FIZZY FLOW: It’s rapping at a fast speed but also with a bubbly element and good melodies in between. It’s like a fizzy drink; if you’ve never had a fizzy drink before, when you first taste it, it might feel weird, it might tingle, and when you get used to it—well, you might not want any more. You kind of love it or hate it.

PICKING UP SPEED: I grew up on a lot of reggae and bashment music and their patterns are quite fast, their words are cut out smaller. If you listen to old school songs from guys like Beenie Man and Elephant Man, they rap quickly, and I learned from those guys growing up because that’s what I heard. Also, with garage, the tempo is really different to bashment. The bashment tempo could be 96 BPM and the garage tempo could be 138 BPM. When you mix up both it can be quite fast but over the years I’ve managed to slow down and get to a nice speed, which is understandable and skillful at the same time. I listen to a lot of that and rappers like Big L, Big Pun, Biggie Smalls, and Andre 3000, and I can see how they’ve impacted me rapping quickly because they used to rap faster as well.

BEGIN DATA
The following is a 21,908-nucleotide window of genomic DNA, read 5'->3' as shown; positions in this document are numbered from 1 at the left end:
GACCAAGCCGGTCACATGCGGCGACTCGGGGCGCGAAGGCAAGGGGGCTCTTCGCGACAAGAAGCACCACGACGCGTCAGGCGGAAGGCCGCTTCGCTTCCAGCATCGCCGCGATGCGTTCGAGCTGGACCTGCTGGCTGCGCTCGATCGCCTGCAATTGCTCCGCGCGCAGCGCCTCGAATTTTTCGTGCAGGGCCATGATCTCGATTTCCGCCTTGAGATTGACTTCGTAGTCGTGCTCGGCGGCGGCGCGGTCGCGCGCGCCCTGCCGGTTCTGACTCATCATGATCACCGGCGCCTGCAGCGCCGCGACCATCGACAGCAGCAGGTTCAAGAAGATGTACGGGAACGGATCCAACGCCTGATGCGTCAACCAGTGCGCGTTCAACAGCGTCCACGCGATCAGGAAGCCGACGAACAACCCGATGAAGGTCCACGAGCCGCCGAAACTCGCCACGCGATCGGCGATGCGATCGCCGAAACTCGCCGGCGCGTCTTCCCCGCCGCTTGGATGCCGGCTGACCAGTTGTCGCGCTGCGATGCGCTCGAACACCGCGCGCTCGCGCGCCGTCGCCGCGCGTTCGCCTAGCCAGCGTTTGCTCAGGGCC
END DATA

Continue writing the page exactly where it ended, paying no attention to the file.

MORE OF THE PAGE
IN THE STUDIO WITH DIZZEE RASCAL: It was a weird situation. I went down to a studio in South London to meet his manager, just to have a conversation about music and stuff, and they played me a track—which was “Guts N’ Glory”—and they said, “What do you think of this song?” I said, “Yeah, it’s dope,” and they said, “Put a verse on it.” As soon as I finished my verse [Dizzee] came into the studio and he was just there. It was kind of a weird way of meeting someone but it was quite cool. It was surreal because it’s that thing where you’ve been listening to someone for years on end and then you actually meet him and you’re in a lot of shock. It was quite sick and probably one of the highlights of my career at that moment in time. It was like, “Wow, this is Dizzee.”

GENRE-BENDING: I think when you get a single for the first time you have to keep real to yourself but also make sure you’re experimenting with other sounds so that when people hear you they can have a stronger interest in what you sound [like]. With “Rap Rave” [in 2012], what I was trying to do was to ensure that I’ve got a unique selling point and sound to me that makes people want to listen to me. Even with the video, the instruments, and the way the vocals were cut at that time, I did that just to make sure people could say, “Okay, cool, this guy is different. He doesn’t really have the same flow that other artists have.” I guess it was something that was quite good, because from that song I was able to go on Kendrick Lamar’s tour and Danny Brown heard me.